Neural tube defect
|Neural tube defect|
|Illustration of a child with spina bifida the most common NTD|
|Classification and external resources|
|ICD-10||Q00, Q01, Q05|
|ICD-9-CM||740, 741, 742|
Neural tube defects (NTDs) are a group of conditions in which an opening in the spinal cord or brain remains from early in human development. In the 3rd week of pregnancy called gastrulation, specialized cells on the dorsal side of the embryo begin to change shape and form the neural tube. When the neural tube does not close completely, an NTD develops.
Specific types include: spina bifida which affects the spine, anencephaly which results in little to no brain, encephalocele which affects the skull, and iniencephaly which results in severe neck problems.
NTDs are one of the most common birth defects, affecting over 300,000 births each year worldwide. For example, spina bifida affects approximately 1,500 births annually in the USA, or about 3.5 in every 10,000 (0.035% of US births), which has decreased from around 5 per 10,000 (0.05% of US births) since folate fortification was started. The number of deaths in the USA each year due to neural tube defects also declined from 1,200 before folate fortification was started to 840.
- 1 Types
- 2 Cause
- 3 Diagnosis
- 4 Prevention
- 5 Treatment
- 6 Epidemiology
- 7 References
- 8 External links
There are two types of NTDs: open, which are more common, and closed. Open NTDs occur when the brain and/or spinal cord are exposed at birth through a defect in the skull or vertebrae (back bones). Examples of open NTDs are anencephaly, encephaloceles, hydranencephaly, iniencephaly, schizencephaly, and spina bifida. Rarer types of NTDs are called closed NTDs. Closed NTDs occur when the spinal defect is covered by skin. Common examples of closed NTDs are lipomyelomeningocele, lipomeningocele, and tethered cord.
Anencephaly (without brain) is a neural tube defect that occurs when the head end of the neural tube fails to close, usually during the 23rd and 26th days of pregnancy, resulting in an absence of a major portion of the brain and skull. Infants born with this condition are born without the main part of the forebrain—the largest part of the cerebrum—and are usually blind, deaf and unconscious. The lack of a functioning cerebrum will ensure that the infant will never gain consciousness. Infants are either stillborn or usually die within a few hours or days after birth.
Encephaloceles are characterized by protrusions of the brain through the skull that are sac-like and covered with membrane. They can be a groove down the middle of the upper part of the skull, between the forehead and nose, or the back of the skull. Encephaloceles are often obvious and diagnosed immediately. Sometimes small encephaloceles in the nasal and forehead are undetected. http://www.ninds.nih.gov/disorders/encephaloceles/encephaloceles.htm
Iniencephaly is a rare neural tube defect that results in extreme bending of the head to the spine. The diagnosis can usually be made on antenatal ultrasound scanning, but if not will undoubtedly be made immediately after birth because the head is bent backwards and the face looks upwards. Usually the neck is absent. The skin of the face connects directly to the chest and the scalp connects to the upper back. The infant will usually not survive more than a few hours.
Spina bifida is further divided into two subclasses, spina bifida cystica and spina bifida occulta.
Spina bifida cystica
This includes meningocele and myelomeningocele. Meningocele is less severe and is characterized by herniation of the meninges, but not the spinal cord, through the opening in the spinal canal. Myelomeningocele involves herniation of the meninges as well as the spinal cord through the opening.
Spina bifida occulta
In this type of neural tube defect, the meninges do not herniate through the opening in the spinal canal. It is a common condition, occurring in 10–20% of otherwise healthy people. By definition, spina bifida occulta means hidden split spine. The most frequently seen form of spina bifida occulta is when parts of the bones of the spine, called the spinous process, and the neural arch appear abnormal on a radiogram, and is generally harmless. Usually the spinal cord and spinal nerves are not involved. The risk of recurrence in those who have a first degree relative (e.g. parent, sibling) is 5–10 times greater than that in the general population. The genetic risk of recurrence with symptomatic forms of spina bifida occulta is uncertain.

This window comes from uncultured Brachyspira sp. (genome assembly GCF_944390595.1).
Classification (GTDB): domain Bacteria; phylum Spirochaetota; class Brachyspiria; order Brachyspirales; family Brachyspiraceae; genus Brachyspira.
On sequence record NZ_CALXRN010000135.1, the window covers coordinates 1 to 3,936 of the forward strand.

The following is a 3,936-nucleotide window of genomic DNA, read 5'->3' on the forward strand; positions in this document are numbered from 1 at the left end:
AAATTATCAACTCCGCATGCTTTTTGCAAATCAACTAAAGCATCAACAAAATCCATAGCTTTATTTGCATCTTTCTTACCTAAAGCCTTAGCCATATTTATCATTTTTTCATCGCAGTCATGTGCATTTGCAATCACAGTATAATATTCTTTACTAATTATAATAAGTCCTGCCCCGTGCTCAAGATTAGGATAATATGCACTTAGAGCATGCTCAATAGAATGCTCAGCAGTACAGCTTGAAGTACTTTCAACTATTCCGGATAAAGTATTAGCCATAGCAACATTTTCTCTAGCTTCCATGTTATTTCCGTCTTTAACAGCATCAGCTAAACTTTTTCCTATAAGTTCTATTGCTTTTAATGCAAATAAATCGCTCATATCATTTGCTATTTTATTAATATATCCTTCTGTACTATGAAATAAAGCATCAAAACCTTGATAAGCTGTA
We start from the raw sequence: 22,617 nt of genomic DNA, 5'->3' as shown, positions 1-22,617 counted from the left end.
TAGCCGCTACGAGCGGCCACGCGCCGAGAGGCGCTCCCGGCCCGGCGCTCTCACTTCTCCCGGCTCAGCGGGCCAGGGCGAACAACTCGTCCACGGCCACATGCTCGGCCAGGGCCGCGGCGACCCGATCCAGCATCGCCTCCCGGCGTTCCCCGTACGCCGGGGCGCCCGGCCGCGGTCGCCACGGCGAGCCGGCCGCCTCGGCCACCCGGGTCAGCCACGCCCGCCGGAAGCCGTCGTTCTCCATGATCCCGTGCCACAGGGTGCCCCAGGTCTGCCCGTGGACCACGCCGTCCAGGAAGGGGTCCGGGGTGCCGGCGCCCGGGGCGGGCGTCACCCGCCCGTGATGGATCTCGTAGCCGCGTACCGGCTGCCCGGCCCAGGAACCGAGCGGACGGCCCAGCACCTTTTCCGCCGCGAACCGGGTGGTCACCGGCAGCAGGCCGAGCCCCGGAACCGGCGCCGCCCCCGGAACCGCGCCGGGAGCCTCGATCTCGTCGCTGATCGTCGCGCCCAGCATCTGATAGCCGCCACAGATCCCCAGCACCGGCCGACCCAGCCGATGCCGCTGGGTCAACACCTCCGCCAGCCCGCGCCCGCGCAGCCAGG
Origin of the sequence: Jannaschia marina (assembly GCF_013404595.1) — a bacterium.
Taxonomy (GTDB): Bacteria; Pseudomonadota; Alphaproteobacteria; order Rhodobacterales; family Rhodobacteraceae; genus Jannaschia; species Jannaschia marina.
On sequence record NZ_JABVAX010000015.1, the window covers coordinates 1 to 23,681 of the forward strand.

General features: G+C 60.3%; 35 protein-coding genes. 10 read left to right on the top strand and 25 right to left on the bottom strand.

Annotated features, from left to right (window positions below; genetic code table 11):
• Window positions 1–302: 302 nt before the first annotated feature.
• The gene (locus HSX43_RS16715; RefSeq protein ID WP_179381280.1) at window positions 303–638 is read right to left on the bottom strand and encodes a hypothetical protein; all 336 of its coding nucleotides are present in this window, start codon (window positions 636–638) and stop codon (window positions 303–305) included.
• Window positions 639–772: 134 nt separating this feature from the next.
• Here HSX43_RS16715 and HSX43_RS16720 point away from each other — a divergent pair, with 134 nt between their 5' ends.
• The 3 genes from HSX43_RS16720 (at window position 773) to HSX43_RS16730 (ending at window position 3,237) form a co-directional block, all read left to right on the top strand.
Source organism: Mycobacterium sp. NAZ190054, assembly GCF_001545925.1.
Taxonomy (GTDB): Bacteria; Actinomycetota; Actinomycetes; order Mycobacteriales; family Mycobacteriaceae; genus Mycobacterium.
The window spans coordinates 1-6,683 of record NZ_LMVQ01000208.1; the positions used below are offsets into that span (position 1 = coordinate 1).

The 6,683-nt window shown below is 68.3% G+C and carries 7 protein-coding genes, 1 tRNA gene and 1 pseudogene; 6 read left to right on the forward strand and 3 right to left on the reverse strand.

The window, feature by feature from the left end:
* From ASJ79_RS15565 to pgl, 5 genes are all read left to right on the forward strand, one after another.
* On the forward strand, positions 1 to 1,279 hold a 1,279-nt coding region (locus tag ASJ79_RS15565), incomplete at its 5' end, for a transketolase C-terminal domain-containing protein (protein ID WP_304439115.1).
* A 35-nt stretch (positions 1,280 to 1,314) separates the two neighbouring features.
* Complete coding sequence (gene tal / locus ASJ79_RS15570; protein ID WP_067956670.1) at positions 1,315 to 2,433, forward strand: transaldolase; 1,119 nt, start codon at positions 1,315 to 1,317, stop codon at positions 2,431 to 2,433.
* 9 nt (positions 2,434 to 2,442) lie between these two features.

Folate (vitamin B9) and vitamin B12 are very important in reducing the occurrences of NTDs. Folate is required for the production and maintenance of new cells, for DNA synthesis and RNA synthesis. Folate is needed to carry one carbon groups for methylation and nucleic acid synthesis. It has been hypothesized that the early human embryo may be particularly vulnerable to folate deficiency due to differences of the functional enzymes in this pathway during embryogenesis combined with high demand for post translational methylations of the cytoskeleton in neural cells during neural tube closure. Failure of post-translational methylation of the cytoskeleton, required for differentiation has been implicated in neural tube defects. Vitamin B12 is also an important receptor in the folate biopathway such that studies have shown deficiency in vitamin B12 contributes to risk of NTDs as well. Importantly, a deficiency of folate itself does not cause neural tube defects. The association seen between reduced neural tube defects and folic acid supplementation is due to a gene-environment interaction such as vulnerability caused by the C677T Methylenetetrahydrofolate reductase (MTHFR) variant. Supplementing folic acid during pregnancy reduces the prevalence of NTDs by not exposing this otherwise sub-clinical mutation to aggravating conditions. There is substantial evidence that direct folic supplementation increases blood serum levels of bioavailable folate even though at least one study have shown slow and variable activity of dihydrofolate reductase in human liver. A diet rich in natural folate (350 μg/d) can show as much increase in plasma folate as taking low levels of folic acid (250 μg/d) in individuals However a comparison of general population outcomes across many countries with different approaches to increasing folate consumption has found that only general food fortification with folic acid reduces neural tube defects  While there have been concerns about folic acid supplementation being linked to an increased risk for cancer, a systematic review in 2012 shows there is no evidence except in the case of prostate cancer which indicates a modest reduction in risk.